One of my frustrations in teaching introductory electricity and magnetism to high school students involves discrete component labs. Ohm’s Law is fairly straightforward – a voltage source, a couple wires, and a voltmeter and ammeter will do the job nicely. Series circuits take a bit more time, adding a few more resistors and connecting wires, and now the students have to move their voltmeter around. By the time we get to parallel circuits, however, students have trouble translating the circuit diagram on the page to the mess of wires they see in their lab stations. Then, throw in a moving voltmeter and ammeter, and the educational value starts to decline as the frustration level rises.
One potential solution is the use of breadboards to better organize student circuits. I’ve had some success moving from stray wires to breadboards, but especially in the more general-level physics courses, I spend more time trying to explain the connections in the breadboard and why it works, and students never make the connection to their circuit schematics because they can’t see inside the breadboard.
Recently, with the assistance of the IEEE Electron Device Society and RIT’s Microelectronic Outreach Program, I was able to play with an Elenco Snap Circuit SC-750 Student Training Program kit for two weeks. These kits feature a variety of discrete components placed into snap-on components which make it easy to visualize and observe circuit schematics on the actual circuits being built. The kit includes resistors, transistors, Ics, switches, motors, capacitors, relays, transformers, 7-segment display, diodes, etc.
At first glance, I was impressed with the kit case and foam inserts for storing parts – not only does this keep the kit neat and organized, in a lab situation where I have 120 students playing with the kits throughout the day, it makes it very easy to verify that all components have been put away and stored properly, almost “resetting” the kit for the next group. The kit also comes with five project books, a teacher guide, and three student guides.
The project books themselves are straightforward, showing the final completed circuit put together on a snap-in structural foundation. For educational purposes, though, I would have liked to have seen an actual circuit schematic, and perhaps a few words explaining why each circuit works as it does. It’s great as an electronics toy, but building and documenting laboratory learning experiences would be a fun project for a single or small group of educators.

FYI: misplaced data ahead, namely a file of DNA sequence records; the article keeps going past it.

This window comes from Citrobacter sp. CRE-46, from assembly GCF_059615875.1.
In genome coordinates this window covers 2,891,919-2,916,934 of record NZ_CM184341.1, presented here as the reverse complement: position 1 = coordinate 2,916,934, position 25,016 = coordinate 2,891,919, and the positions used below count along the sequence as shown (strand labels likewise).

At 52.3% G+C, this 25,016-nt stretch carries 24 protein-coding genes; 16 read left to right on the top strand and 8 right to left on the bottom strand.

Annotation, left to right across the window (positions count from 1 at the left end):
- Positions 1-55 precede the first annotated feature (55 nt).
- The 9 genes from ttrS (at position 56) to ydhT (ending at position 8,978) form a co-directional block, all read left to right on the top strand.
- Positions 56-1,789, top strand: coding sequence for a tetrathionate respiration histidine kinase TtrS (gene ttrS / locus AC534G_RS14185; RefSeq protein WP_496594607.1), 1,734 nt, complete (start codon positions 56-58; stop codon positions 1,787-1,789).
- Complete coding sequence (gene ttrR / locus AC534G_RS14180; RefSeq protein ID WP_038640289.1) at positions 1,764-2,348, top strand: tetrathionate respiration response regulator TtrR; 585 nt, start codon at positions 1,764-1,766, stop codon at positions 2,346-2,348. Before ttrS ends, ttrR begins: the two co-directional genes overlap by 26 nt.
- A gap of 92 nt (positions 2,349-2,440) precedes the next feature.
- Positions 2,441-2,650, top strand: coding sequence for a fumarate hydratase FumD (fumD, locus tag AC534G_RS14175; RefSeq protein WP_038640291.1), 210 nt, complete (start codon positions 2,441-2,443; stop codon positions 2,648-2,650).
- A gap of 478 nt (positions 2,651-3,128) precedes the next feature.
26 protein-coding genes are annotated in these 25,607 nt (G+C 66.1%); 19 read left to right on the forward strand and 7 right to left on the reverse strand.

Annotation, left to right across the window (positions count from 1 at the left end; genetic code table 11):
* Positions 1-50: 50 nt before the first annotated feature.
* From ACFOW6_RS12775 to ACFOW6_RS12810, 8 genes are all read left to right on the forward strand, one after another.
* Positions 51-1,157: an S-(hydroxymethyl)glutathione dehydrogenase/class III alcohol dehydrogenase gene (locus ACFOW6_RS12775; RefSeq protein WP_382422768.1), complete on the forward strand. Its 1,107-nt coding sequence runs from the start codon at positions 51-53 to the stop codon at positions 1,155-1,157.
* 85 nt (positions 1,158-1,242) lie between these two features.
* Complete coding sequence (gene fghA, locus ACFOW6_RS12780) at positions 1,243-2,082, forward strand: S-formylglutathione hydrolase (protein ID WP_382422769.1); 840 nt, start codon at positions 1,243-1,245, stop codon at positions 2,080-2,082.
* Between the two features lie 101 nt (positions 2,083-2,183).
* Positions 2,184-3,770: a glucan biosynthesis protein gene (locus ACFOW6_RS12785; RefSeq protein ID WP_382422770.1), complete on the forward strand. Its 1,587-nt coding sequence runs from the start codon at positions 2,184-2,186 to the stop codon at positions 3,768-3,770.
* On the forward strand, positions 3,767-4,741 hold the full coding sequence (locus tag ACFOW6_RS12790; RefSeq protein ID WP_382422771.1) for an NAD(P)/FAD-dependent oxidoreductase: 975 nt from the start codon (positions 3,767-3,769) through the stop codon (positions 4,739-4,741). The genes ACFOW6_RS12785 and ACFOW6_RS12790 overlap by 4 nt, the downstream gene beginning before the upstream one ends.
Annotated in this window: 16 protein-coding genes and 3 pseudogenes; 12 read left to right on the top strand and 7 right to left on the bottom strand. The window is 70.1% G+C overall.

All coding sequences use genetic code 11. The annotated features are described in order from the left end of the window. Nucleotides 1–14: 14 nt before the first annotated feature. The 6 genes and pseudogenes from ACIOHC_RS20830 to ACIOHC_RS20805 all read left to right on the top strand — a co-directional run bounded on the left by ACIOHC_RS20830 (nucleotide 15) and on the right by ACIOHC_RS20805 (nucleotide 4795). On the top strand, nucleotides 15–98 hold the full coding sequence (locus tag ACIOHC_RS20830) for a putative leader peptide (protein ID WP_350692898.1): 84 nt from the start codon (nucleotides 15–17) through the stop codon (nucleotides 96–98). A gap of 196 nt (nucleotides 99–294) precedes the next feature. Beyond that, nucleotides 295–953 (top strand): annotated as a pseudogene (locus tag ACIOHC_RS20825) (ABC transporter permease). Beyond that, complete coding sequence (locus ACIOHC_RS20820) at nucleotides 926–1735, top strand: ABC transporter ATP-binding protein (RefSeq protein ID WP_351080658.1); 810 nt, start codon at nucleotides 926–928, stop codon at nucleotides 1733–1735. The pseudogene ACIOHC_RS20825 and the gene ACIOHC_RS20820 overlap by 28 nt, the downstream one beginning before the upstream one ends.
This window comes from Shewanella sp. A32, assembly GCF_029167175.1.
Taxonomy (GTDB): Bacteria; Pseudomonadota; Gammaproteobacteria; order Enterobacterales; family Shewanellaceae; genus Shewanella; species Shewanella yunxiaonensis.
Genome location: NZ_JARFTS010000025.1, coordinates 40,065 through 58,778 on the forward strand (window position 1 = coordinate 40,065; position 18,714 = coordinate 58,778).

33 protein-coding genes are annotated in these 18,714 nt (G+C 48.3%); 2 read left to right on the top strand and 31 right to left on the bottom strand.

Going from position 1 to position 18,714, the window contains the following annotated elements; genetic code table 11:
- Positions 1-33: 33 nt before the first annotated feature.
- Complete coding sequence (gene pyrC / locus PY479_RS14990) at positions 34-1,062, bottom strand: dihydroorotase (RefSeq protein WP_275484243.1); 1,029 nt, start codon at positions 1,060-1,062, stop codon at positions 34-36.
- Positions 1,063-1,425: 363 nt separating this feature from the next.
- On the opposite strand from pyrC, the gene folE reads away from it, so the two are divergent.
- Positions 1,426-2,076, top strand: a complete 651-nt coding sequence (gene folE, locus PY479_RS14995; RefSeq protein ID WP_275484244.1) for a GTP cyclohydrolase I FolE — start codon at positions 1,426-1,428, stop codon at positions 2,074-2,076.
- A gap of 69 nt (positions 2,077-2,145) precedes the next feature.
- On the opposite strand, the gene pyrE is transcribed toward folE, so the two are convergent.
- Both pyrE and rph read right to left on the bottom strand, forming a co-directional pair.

Components-wise, there were many more components in the kit than I would require, even for my AP-C Physics classes. The integrated circuits, though fun for projects, are not described in detail, and function almost like a magic “black box” in the kits. An analog meter is included, but scale ranges and functions are not described. From a resistor standpoint, the kit has a few resistors of fairly wide-ranges, whereas basic series and parallel circuit labs would probably benefit from 3-4 resistors in each order of magnitude to allow students to easily verify Kirchhoff’s Current Law and Kirchhoff’s Voltage Law for whatever configuration they are placed in. The solar cells are a nice touch, but the equipment for turning a PC into an oscilloscope is a bit much for our high school physics classes, although perhaps beneficial to other groups.
Another terrific improvement opportunity would be the inclusion of a wound hollow solenoid. Throw in a neodymium magnet and the kit could be easily extended for a variety of electromagnetic induction experiments. Throw in two solenoids (concentric?) and some iron cores and you can also explore transformers in a bit more detail. The meter included is a bit lacking, so inclusion of a cheap multimeter and a few more snap-in flexible wires would be of tremendous benefit. Finally, although the kit does include an “open” component in which you can snap in discrete components, having a few more of those could prove useful for extending projects.
In short, I see the Elenco Snap Circuits as a terrific start toward an “E&M Lab in a Kit” offering. The kits are designed and marketed as electronic toys, and function very well in that capacity. My students had a great time playing with the kit and building various projects, but all stated that the educational value could be greatly enhanced with true schematics and descriptions of the “What” and “Why” of the projects.
Our demonstration / trial is being continued in other classrooms at a variety of grade levels, and will be fed back to Elenco as an opportunity to expand their market from electronic toys into educational tools. I would like to thank the IEEE, RIT Microelectronic Outreach, and Elenco Electronics Inc. for the opportunity to be a part of this program.